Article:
In Passengers, why didn't Jim's hair and beard growing? Even after we die, beards and nails are supposed to grow?

  • 1
    when watching science fiction movies one must use a certain amount of suspension of disbelief or nothing will make sense.
    – Luciano
    Commented Sep 11, 2019 at 8:57

2 Answers 2


I do not have much idea about hibernation, but according to this article, after death the hair and bear does not grow.

It just looks like it has grown, but actually it is our skin that is disappearing by drying that reveals more of the nails, which in turn makes it look longer.

I suppose hibernation must be doing the same thing since you do not consume any food or water.


Hair is made of a protein called keratin and dead cells.
For hair to grow, your body needs to be processing some energy to make it grow.
If the technology to put people in hibernation would exist, then this would like be in a way that stops or severely slows down the body's metabolism (energy processing).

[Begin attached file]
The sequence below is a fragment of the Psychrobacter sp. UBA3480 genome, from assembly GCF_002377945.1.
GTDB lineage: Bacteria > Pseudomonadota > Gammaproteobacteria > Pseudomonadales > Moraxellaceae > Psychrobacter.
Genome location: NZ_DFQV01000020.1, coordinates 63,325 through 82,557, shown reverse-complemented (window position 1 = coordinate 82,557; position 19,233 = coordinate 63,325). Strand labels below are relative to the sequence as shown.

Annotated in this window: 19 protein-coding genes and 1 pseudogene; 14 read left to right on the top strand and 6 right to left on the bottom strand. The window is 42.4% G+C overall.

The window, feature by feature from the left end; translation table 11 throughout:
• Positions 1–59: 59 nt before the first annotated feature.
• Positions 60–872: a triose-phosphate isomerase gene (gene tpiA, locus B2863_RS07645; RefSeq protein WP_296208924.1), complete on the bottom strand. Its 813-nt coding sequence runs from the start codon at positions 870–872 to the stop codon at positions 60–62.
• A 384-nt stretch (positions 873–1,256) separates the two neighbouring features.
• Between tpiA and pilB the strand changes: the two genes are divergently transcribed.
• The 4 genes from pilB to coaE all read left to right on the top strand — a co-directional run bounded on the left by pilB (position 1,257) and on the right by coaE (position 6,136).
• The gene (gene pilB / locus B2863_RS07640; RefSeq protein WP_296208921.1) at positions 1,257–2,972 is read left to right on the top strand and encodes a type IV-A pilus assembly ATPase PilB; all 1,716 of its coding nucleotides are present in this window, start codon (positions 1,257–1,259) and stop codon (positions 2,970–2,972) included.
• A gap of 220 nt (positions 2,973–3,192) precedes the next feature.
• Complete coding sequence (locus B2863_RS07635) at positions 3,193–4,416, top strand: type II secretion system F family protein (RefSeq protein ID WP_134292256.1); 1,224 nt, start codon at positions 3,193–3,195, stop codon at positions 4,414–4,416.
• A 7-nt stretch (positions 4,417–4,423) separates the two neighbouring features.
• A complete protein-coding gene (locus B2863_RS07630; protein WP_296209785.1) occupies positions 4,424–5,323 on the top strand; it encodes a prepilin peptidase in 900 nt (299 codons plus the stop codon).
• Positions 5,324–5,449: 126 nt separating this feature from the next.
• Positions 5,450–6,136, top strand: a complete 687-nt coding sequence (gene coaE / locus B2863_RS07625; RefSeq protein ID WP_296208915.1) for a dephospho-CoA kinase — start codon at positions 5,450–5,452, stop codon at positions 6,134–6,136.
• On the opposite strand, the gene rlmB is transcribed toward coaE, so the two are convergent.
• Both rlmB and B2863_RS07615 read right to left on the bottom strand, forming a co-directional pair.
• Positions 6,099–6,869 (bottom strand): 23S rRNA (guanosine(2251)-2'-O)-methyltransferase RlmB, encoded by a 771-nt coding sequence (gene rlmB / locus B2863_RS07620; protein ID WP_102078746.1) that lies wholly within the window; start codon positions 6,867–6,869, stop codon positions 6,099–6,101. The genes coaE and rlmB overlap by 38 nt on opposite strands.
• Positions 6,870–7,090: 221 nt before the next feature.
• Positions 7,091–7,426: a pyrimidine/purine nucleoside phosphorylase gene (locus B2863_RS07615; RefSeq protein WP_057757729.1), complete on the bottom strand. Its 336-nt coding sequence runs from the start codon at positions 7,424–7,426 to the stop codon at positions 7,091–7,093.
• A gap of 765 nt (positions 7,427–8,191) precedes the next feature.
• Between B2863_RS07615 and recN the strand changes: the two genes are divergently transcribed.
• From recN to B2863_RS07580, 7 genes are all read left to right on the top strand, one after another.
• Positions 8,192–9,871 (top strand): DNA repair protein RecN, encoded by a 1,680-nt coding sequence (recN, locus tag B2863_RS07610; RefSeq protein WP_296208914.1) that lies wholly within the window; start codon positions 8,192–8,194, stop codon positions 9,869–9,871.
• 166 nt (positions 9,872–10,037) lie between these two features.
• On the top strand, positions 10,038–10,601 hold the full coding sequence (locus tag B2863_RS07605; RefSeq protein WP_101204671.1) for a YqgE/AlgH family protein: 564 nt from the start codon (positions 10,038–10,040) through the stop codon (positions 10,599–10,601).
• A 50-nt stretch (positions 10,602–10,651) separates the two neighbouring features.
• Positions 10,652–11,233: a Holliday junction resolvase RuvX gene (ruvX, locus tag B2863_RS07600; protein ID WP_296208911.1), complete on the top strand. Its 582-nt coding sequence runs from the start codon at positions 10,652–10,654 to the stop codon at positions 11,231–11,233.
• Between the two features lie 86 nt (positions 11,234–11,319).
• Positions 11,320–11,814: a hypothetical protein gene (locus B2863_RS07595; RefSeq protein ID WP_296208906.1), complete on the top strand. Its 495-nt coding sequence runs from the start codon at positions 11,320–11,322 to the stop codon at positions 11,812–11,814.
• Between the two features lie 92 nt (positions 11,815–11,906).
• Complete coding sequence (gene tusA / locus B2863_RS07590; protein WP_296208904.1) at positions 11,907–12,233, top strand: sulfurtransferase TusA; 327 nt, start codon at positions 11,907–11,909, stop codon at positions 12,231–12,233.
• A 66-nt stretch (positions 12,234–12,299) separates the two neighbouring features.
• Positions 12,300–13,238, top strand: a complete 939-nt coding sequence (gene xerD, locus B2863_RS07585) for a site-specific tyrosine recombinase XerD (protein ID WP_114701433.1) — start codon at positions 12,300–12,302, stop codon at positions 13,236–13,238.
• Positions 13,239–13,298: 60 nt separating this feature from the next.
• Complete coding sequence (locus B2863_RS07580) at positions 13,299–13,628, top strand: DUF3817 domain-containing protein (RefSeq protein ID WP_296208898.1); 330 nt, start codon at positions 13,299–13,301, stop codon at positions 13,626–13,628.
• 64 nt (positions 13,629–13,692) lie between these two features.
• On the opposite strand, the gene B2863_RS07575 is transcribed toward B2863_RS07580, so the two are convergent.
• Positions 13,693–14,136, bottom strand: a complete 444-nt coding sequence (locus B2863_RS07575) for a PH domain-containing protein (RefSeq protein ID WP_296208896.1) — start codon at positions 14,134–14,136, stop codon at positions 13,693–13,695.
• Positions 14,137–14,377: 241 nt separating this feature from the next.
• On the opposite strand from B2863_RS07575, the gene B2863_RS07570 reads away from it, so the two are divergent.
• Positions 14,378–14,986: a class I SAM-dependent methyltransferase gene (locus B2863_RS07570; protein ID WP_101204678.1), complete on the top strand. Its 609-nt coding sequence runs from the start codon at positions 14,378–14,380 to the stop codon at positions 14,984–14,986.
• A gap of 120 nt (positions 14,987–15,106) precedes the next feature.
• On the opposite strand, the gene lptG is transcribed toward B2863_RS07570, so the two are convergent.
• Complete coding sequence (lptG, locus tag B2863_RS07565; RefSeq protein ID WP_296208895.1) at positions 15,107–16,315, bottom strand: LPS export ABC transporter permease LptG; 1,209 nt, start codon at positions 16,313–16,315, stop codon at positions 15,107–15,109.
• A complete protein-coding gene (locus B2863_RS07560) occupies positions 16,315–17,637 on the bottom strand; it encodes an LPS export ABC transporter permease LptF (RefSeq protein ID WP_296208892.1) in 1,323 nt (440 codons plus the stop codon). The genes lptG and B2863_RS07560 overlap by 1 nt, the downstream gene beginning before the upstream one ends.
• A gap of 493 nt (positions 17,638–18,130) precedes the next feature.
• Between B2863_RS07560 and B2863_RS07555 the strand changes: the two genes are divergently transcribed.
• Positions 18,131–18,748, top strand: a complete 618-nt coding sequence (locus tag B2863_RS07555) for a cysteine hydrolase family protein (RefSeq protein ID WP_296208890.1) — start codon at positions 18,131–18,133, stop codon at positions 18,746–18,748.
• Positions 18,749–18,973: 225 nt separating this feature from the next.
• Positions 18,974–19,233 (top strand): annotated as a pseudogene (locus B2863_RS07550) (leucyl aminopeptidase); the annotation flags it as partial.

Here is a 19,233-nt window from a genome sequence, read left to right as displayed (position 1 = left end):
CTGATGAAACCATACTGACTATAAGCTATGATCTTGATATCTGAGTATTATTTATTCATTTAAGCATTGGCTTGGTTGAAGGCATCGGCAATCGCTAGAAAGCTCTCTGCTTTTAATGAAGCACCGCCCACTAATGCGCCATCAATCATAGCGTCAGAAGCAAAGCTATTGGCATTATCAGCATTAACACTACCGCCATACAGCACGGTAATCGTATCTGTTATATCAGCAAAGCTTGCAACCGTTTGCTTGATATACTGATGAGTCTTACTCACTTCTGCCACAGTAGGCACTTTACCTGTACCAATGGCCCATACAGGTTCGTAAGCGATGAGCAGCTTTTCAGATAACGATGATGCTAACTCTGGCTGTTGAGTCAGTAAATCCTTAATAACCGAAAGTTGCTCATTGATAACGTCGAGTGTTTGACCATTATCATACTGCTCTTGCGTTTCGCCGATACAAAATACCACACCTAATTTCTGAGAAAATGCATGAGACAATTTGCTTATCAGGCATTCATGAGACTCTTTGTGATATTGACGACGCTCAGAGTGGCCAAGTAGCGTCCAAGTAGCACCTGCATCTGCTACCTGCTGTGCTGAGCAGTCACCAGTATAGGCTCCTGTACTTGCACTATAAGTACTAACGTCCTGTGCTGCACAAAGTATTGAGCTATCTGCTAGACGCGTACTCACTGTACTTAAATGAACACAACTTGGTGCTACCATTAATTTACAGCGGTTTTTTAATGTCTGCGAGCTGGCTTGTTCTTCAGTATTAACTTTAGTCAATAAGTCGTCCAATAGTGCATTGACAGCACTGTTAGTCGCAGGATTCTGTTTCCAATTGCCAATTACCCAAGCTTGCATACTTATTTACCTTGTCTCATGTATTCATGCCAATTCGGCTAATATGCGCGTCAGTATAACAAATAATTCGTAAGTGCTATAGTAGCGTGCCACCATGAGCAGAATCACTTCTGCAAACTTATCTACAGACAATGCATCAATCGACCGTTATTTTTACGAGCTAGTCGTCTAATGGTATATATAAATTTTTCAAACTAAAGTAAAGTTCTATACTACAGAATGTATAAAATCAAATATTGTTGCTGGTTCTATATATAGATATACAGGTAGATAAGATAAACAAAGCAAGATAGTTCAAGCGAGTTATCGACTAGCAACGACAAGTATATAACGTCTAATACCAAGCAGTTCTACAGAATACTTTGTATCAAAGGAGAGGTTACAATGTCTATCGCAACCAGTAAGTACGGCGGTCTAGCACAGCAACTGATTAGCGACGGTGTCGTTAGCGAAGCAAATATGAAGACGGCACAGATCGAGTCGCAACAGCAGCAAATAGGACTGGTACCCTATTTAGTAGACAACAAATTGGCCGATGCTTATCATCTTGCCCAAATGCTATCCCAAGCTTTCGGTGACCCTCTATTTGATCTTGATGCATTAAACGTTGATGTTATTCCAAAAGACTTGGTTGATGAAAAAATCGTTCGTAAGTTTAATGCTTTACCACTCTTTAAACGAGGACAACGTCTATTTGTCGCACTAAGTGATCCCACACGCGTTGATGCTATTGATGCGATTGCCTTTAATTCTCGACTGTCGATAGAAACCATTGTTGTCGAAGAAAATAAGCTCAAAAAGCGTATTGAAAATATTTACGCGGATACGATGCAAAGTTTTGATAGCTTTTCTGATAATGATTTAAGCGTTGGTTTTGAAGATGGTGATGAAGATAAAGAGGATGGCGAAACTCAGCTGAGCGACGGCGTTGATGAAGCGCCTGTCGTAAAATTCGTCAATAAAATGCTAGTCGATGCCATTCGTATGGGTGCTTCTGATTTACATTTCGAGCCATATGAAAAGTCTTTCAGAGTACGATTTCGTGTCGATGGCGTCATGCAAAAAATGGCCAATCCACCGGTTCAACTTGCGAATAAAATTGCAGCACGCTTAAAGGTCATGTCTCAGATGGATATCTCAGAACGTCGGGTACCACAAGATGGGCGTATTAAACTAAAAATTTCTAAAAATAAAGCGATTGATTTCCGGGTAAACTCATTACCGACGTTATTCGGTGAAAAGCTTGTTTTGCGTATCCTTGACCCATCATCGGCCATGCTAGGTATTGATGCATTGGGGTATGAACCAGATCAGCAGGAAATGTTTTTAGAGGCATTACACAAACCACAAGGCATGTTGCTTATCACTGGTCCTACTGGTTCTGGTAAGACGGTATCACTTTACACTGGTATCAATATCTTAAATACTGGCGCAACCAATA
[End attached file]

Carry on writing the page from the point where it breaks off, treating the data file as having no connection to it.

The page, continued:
If the metabolism isn't stopped (and since we are in hibernation we can't eat to replenish the energy), we would use up all energy in our body during the hibernation and die. Because of this, it is to expected that our hair wouldn't (significantly) grow during hibernation.

Now it is a common misconception that our hair and fingernails grow after death.
This is not true. Instead a persons fingernails and hair may appear longer because the skin around them has retracted.
This is due to dehydration that causes the skin and other soft tissues to shrink.

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